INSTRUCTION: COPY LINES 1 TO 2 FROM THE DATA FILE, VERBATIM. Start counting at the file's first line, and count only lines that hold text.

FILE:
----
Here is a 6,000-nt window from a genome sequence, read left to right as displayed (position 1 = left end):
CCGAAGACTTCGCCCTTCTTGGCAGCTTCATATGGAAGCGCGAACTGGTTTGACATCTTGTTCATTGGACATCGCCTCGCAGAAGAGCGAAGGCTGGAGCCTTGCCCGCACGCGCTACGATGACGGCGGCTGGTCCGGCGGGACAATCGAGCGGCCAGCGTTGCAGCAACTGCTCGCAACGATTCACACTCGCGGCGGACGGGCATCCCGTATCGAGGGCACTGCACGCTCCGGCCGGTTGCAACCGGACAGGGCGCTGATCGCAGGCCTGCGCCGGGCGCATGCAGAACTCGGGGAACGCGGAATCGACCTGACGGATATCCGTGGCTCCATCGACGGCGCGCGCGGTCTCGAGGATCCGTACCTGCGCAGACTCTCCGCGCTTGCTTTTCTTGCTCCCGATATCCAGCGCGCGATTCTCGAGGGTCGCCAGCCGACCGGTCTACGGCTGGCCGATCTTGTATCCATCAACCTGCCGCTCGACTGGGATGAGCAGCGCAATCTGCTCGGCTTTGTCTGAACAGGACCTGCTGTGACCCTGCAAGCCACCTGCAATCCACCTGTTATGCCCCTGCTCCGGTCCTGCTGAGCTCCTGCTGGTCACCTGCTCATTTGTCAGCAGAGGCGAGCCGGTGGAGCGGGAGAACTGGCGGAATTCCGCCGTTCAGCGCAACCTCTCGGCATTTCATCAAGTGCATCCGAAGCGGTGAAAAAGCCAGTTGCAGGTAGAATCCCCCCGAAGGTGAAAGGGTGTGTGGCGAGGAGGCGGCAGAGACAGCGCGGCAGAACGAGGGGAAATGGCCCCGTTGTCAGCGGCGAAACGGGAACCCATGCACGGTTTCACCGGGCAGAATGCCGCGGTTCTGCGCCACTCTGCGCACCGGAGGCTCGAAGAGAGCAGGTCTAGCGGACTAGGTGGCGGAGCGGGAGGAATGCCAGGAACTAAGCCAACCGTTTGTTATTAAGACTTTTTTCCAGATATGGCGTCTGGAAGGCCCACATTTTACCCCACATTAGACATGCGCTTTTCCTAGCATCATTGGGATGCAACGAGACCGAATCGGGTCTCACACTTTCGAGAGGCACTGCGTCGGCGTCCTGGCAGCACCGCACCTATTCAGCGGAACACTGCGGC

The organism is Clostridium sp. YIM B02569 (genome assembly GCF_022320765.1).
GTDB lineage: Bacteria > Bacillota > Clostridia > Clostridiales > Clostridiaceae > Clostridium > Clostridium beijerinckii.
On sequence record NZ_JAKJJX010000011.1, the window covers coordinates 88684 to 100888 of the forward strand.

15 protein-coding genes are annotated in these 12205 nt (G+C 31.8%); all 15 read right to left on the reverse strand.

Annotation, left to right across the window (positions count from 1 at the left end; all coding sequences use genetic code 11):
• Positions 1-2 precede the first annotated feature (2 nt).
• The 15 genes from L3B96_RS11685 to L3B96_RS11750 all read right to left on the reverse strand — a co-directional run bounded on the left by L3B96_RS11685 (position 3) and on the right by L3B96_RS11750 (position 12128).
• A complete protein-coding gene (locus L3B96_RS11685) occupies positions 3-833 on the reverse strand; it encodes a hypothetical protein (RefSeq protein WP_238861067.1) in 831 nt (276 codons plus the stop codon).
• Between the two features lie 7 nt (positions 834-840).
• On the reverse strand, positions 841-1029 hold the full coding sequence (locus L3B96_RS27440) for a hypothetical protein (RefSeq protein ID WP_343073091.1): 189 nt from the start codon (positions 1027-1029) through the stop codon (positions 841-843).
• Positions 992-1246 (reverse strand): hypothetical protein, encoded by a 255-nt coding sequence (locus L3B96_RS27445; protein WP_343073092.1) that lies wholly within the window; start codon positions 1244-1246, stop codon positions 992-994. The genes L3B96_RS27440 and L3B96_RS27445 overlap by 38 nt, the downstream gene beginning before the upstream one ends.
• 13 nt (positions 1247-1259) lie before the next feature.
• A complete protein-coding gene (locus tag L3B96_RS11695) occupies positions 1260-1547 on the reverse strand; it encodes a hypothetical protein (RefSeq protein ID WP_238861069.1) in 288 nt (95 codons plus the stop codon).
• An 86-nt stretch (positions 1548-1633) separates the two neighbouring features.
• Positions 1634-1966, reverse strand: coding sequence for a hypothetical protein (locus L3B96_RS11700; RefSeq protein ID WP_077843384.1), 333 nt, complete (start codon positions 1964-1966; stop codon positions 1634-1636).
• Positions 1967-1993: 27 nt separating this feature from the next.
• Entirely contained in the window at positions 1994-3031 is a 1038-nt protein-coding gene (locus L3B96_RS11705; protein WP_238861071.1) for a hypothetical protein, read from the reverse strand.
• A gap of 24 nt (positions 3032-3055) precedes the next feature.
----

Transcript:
Here is a 6,000-nt window from a genome sequence, read left to right as displayed (position 1 = left end):
CCGAAGACTTCGCCCTTCTTGGCAGCTTCATATGGAAGCGCGAACTGGTTTGACATCTTGTTCATTGGACATCGCCTCGCAGAAGAGCGAAGGCTGGAGCCTTGCCCGCACGCGCTACGATGACGGCGGCTGGTCCGGCGGGACAATCGAGCGGCCAGCGTTGCAGCAACTGCTCGCAACGATTCACACTCGCGGCGGACGGGCATCCCGTATCGAGGGCACTGCACGCTCCGGCCGGTTGCAACCGGACAGGGCGCTGATCGCAGGCCTGCGCCGGGCGCATGCAGAACTCGGGGAACGCGGAATCGACCTGACGGATATCCGTGGCTCCATCGACGGCGCGCGCGGTCTCGAGGATCCGTACCTGCGCAGACTCTCCGCGCTTGCTTTTCTTGCTCCCGATATCCAGCGCGCGATTCTCGAGGGTCGCCAGCCGACCGGTCTACGGCTGGCCGATCTTGTATCCATCAACCTGCCGCTCGACTGGGATGAGCAGCGCAATCTGCTCGGCTTTGTCTGAACAGGACCTGCTGTGACCCTGCAAGCCACCTGCAATCCACCTGTTATGCCCCTGCTCCGGTCCTGCTGAGCTCCTGCTGGTCACCTGCTCATTTGTCAGCAGAGGCGAGCCGGTGGAGCGGGAGAACTGGCGGAATTCCGCCGTTCAGCGCAACCTCTCGGCATTTCATCAAGTGCATCCGAAGCGGTGAAAAAGCCAGTTGCAGGTAGAATCCCCCCGAAGGTGAAAGGGTGTGTGGCGAGGAGGCGGCAGAGACAGCGCGGCAGAACGAGGGGAAATGGCCCCGTTGTCAGCGGCGAAACGGGAACCCATGCACGGTTTCACCGGGCAGAATGCCGCGGTTCTGCGCCACTCTGCGCACCGGAGGCTCGAAGAGAGCAGGTCTAGCGGACTAGGTGGCGGAGCGGGAGGAATGCCAGGAACTAAGCCAACCGTTTGTTATTAAGACTTTTTTCCAGATATGGCGTCTGGAAGGCCCACATTTTACCCCACATTAGACATGCGCTTTTCCTAGCATCATTGGGATGCAACGAGACCGAATCGGGTCTCACACTTTCGAGAGGCACTGCGTCGGCGTCCTGGCAGCACCGCACCTATTCAGCGGAACACTGCGGC